My suggestion is that he contacts Mindef / Central Manpower Board and tries to sort it out before stepping foot on Singapore soil for his own safety. He might have to go to M'sia and wait there and have his rellies visit him in JB. He might be able to negotiate a fine only as was done with Mervin Tan (The Piano Man who went to the UK many years ago).

katbh,

I am a 23 year old male born in Singapore. My parents were both Singaporean. We lived in Singapore for 4 years.


He most surely is a Singapore Citizen by birth which will take precedence over all other Citizenships and until he finds a way to legally renounce it, he will remain at risk for both desertion and holding multiple citizenships in violation of Singapore law which applies before all others.

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Postby bman2 » Fri, 30 Aug 2013 1:19 am

Thanks for your replies.

sundaymorningstaple wrote:Now, assuming his passport shows him as his place of birth as Singapore, and IF he is Asian...

He might have to go to M'sia and wait there and have his rellies visit him in JB. He might be able to negotiate a fine only as was done with Mervin Tan (The Piano Man who went to the UK many years ago).


It's funny you said that, because my mother was Eurasian and I also look mixed Chinese/white. Why is the IF in capitals?

Apart from my father's family, who I have no interest in contacting, there are no rellies in Singapore, and there are so many other places in the world to visit, so I see no point in paying any fine.

I guess I could change my name (I wonder why my mum never changed my surname to hers, which is an English surname, like most Anglo-Saxon single parents here in the UK / Australia) but I don't think I can be bothered unless there is another good reason to do it.

katbh wrote:He could apply to be PR and could have a good go at it on the basis of his grandparents being Singaporean.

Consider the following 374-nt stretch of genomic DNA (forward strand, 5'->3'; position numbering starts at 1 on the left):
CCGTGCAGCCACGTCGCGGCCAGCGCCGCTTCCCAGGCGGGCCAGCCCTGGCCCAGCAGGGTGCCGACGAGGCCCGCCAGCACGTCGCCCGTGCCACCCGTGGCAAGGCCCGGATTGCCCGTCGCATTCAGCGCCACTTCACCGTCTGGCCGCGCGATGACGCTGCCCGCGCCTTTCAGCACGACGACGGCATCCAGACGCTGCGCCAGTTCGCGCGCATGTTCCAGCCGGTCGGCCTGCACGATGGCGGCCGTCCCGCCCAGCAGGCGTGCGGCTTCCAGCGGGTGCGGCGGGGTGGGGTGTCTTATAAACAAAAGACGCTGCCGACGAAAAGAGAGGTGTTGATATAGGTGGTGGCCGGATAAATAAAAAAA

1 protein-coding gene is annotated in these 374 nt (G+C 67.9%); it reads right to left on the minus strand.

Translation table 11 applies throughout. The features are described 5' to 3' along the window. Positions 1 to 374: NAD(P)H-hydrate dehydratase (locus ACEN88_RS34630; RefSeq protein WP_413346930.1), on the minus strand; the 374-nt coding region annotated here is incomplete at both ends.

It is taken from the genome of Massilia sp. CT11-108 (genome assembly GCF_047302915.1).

That's interesting, but I would need to obtain proof of being Singaporean from the embassy first, and I wonder if any of this would count against him. Reading other forums looks like people just get denied for any reason. When getting ILR in the UK you are only denied soundly based on law, or if the case officer makes a mistake which you can appeal against. My son is only 3/8ths Chinese btw.

Anyway, sundaymorningstaple seems very knowledgeable from his posts on this forum. I am sure it is better to be safe than sorry, but I would just like to ask whether the assertion that all the databases are linked and Mindef is looking for me is based on personal experience or is just an assumption?

Will await any further information from the Mad Scientist.

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Re: How to confirm and then renounce Singapore citizenship?

Postby Mad Scientist » Fri, 30 Aug 2013 2:34 am

bman2 wrote:2 things recently happened which led me to this forum amongst others.

1) My wife gave birth and I have been trying to obtain Australian citizenship by descent for our son. On the form I put that I am British and Australian. Later, the high commission called me and informed me that actually I had been naturalised as Australian, not by birth. And then they said I was Singaporean before and am I still Singaporean? I said, shortly after I submitted the form, something happened which led me to wonder the same thing...

Which High Commission are you referring to ?
If you are an Ozzie and Pomps but naturalised manner then you are good to go. The high comm has diddly squat to Hold your son being an Ozzie. No grounds at all.
Yes, the high comm will inform SG about you that is about all since this has been happening since man found a cave.